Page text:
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U.S. Department of Education Reinforces Compliance with Updated Safeguards Rule

On February 9, a significant update was issued by the U.S. Department of Education’s Federal Student Aid (FSA) office. The update pertains to compliance with the Safeguards Rule, a component of the Gramm-Leach-Bliley Act (GLBA) that deals with customer records and information security and confidentiality. The GLBA, as described by the Federal Trade Commission (FTC), sets out to provide a robust framework for financial institutions to protect their customers’ personal data.

The GLBA applies to institutions of higher education that engage in financial activities such as providing student loans or banking services. Non-compliance with GLBA regulations may lead to the loss of eligibility for federal funding, potentially impacting the institution’s ability to offer financial aid to students. Non-compliance with GLBA regulations may lead to the loss of eligibility for federal funding, potentially affecting the institution’s ability to provide financial assistance to students.

The notice from the FSA emphasized the FTC’s decision to bring the revised Safeguards Rule into effect from June 9, 2023. The update outlines the major points of the Safeguards Rule following modifications made by the FTC in December 2021, highlighting FSA’s expectations for compliance.

A critical aspect of the announcement lies in how it applies the GLBA-defined term “customer information” to higher education, the domain of FSA’s oversight. “Customer information,” as defined under the GLBA, refers to data obtained during the provision of financial services to a student, whether current or past. The scope of financial assistance can include administering Title III and Title IV programs, offering institutional loans, including income share agreements, or servicing a private education loan for a student.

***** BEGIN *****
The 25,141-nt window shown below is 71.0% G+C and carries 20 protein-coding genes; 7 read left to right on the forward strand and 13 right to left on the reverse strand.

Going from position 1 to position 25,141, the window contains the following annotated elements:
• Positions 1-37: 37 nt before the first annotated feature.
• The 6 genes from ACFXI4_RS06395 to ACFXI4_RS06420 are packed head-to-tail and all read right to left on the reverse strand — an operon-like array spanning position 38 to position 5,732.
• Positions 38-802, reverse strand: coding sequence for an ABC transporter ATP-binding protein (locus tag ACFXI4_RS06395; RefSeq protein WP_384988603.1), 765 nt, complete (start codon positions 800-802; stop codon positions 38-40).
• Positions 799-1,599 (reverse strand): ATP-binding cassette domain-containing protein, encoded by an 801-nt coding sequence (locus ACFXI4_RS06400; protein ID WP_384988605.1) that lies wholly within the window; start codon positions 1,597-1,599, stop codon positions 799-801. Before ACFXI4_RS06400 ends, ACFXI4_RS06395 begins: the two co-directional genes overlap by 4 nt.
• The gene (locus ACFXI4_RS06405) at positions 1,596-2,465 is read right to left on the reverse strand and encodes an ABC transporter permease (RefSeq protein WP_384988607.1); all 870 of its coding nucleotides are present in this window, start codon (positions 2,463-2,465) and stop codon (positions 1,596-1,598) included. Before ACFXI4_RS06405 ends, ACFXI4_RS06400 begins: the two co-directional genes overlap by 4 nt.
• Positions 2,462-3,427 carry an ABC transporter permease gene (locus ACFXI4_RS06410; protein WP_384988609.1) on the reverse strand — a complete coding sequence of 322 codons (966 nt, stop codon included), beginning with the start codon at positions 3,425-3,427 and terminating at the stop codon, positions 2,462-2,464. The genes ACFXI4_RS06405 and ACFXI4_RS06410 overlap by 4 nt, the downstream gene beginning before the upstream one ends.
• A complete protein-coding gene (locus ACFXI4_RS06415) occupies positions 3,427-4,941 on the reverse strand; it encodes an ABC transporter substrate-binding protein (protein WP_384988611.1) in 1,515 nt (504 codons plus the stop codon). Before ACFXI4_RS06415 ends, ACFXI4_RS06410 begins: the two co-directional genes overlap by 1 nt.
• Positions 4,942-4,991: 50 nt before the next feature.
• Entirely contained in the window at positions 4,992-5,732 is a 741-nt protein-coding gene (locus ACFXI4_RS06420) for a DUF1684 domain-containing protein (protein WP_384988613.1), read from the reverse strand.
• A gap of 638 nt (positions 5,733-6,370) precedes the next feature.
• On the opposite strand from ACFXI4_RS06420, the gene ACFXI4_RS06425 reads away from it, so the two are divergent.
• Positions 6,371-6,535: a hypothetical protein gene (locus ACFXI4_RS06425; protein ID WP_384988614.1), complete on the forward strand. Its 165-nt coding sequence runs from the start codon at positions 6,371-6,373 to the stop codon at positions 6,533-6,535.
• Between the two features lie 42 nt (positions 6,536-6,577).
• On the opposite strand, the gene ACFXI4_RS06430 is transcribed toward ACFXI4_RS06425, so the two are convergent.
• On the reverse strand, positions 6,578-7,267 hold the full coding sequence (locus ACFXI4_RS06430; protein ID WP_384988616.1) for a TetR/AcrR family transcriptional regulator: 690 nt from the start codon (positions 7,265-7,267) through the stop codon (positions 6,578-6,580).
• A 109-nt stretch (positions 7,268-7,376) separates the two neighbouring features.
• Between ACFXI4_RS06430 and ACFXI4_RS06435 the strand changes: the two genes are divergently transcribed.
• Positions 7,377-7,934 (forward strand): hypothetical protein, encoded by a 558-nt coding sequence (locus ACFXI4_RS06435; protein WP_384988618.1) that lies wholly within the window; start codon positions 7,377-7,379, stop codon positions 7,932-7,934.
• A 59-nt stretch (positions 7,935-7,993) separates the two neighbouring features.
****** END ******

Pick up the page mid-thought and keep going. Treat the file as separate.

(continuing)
The FSA notice zeroes in on two main provisions of the revised Safeguards Rule, set to become effective in June:

  1. The requirement for institutions to encrypt customer data both at rest within institutional systems and during transmission across external networks.
  2. The mandate for multi-factor authentication (MFA) for anyone accessing customer information via institutional systems.

These provisions underscore the FSA’s commitment to enhancing data security and privacy within higher education institutions. However, the notice also alludes to some uncertainties in the enforcement process for Safeguards Rule compliance. It mentions that the FSA will resolve compliance issues linked to the new Safeguards Rule provisions once they come into effect, primarily through institutional Corrective Action Plans (CAPs). It doesn’t clarify what “other means” could lead to a compliance investigation nor provides any framework for the CAPs that institutions need to create and execute.

The reference to “other means” may stir apprehension, echoing a situation years ago when an FSA official sent compliance notices based on media reports of alleged cybersecurity incidents. This necessitates clear communication from the FSA regarding potential triggers for compliance investigations, apart from federal single audit findings.

Concluding the notice, FSA reinforces the importance of institutions adopting the NIST SP 800-171 cybersecurity guidelines concerning federal student financial aid data. The federal government’s controlled unclassified information (CUI) regulations will soon mandate institutional compliance with NIST SP 800-171.

As these changes unfold, CAG is committed to closely collaborating with community members to ensure that FSA’s guidance and enforcement adequately address the regulations and compliance areas.

Where can I find more information? For additional information, see FSA’s electronic announcement: Updates to the Gramm-Leach-Bliley Act Cybersecurity Requirements. If you have questions regarding the Department of Education’s enforcement of GLBA, please get in touch with More information is also available on the Federal Trade Commission’s website. Updates to the Gramm-Leach-Bliley Act Cybersecurity Requirements | Knowledge Center


Brad Hudson

Cybersecurity Practice Leader

About Columbia Advisory Group

Founded in Dallas in 2012, Columbia Advisory Group LLC (CAG) is an established IT consulting firm renowned for delivering cost-effective, meaningful, and practical IT solutions that solve complex business problems. Our seasoned teams offer comprehensive insight across diverse regulatory and economic environments, providing unbiased, straightforward analysis and recommendations. We pride ourselves on our deep understanding of IT while remaining software and hardware-agnostic. Regardless of your organization’s growth trajectory or economic landscape, we at CAG are adept at adapting to your unique needs and complexity, offering tailored solutions to drive your success.

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